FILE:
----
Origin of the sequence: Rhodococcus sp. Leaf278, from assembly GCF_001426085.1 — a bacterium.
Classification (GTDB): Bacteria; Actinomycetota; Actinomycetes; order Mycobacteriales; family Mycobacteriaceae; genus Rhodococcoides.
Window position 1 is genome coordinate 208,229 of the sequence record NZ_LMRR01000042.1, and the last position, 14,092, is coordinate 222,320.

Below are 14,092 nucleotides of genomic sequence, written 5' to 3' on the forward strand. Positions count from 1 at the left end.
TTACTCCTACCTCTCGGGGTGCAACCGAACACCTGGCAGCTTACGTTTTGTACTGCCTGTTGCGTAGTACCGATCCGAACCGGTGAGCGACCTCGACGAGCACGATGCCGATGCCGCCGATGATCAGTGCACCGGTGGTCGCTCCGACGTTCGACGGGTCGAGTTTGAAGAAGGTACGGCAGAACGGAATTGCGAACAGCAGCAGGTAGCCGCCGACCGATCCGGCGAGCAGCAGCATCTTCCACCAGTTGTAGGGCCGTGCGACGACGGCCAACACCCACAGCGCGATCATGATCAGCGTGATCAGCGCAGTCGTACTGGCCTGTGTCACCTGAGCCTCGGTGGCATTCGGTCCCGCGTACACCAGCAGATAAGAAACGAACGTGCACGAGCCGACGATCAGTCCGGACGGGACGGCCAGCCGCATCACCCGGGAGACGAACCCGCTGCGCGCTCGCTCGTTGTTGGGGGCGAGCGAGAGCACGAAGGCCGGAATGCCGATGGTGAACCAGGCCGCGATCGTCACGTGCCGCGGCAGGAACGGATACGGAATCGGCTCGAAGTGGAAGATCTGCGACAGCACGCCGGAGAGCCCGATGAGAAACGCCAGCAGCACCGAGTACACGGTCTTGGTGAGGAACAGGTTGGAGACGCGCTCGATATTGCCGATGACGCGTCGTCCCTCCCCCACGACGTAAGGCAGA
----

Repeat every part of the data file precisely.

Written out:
Origin of the sequence: Rhodococcus sp. Leaf278, from assembly GCF_001426085.1 — a bacterium.
Classification (GTDB): Bacteria; Actinomycetota; Actinomycetes; order Mycobacteriales; family Mycobacteriaceae; genus Rhodococcoides.
Window position 1 is genome coordinate 208,229 of the sequence record NZ_LMRR01000042.1, and the last position, 14,092, is coordinate 222,320.

Below are 14,092 nucleotides of genomic sequence, written 5' to 3' on the forward strand. Positions count from 1 at the left end.
TTACTCCTACCTCTCGGGGTGCAACCGAACACCTGGCAGCTTACGTTTTGTACTGCCTGTTGCGTAGTACCGATCCGAACCGGTGAGCGACCTCGACGAGCACGATGCCGATGCCGCCGATGATCAGTGCACCGGTGGTCGCTCCGACGTTCGACGGGTCGAGTTTGAAGAAGGTACGGCAGAACGGAATTGCGAACAGCAGCAGGTAGCCGCCGACCGATCCGGCGAGCAGCAGCATCTTCCACCAGTTGTAGGGCCGTGCGACGACGGCCAACACCCACAGCGCGATCATGATCAGCGTGATCAGCGCAGTCGTACTGGCCTGTGTCACCTGAGCCTCGGTGGCATTCGGTCCCGCGTACACCAGCAGATAAGAAACGAACGTGCACGAGCCGACGATCAGTCCGGACGGGACGGCCAGCCGCATCACCCGGGAGACGAACCCGCTGCGCGCTCGCTCGTTGTTGGGGGCGAGCGAGAGCACGAAGGCCGGAATGCCGATGGTGAACCAGGCCGCGATCGTCACGTGCCGCGGCAGGAACGGATACGGAATCGGCTCGAAGTGGAAGATCTGCGACAGCACGCCGGAGAGCCCGATGAGAAACGCCAGCAGCACCGAGTACACGGTCTTGGTGAGGAACAGGTTGGAGACGCGCTCGATATTGCCGATGACGCGTCGTCCCTCCCCCACGACGTAAGGCAGA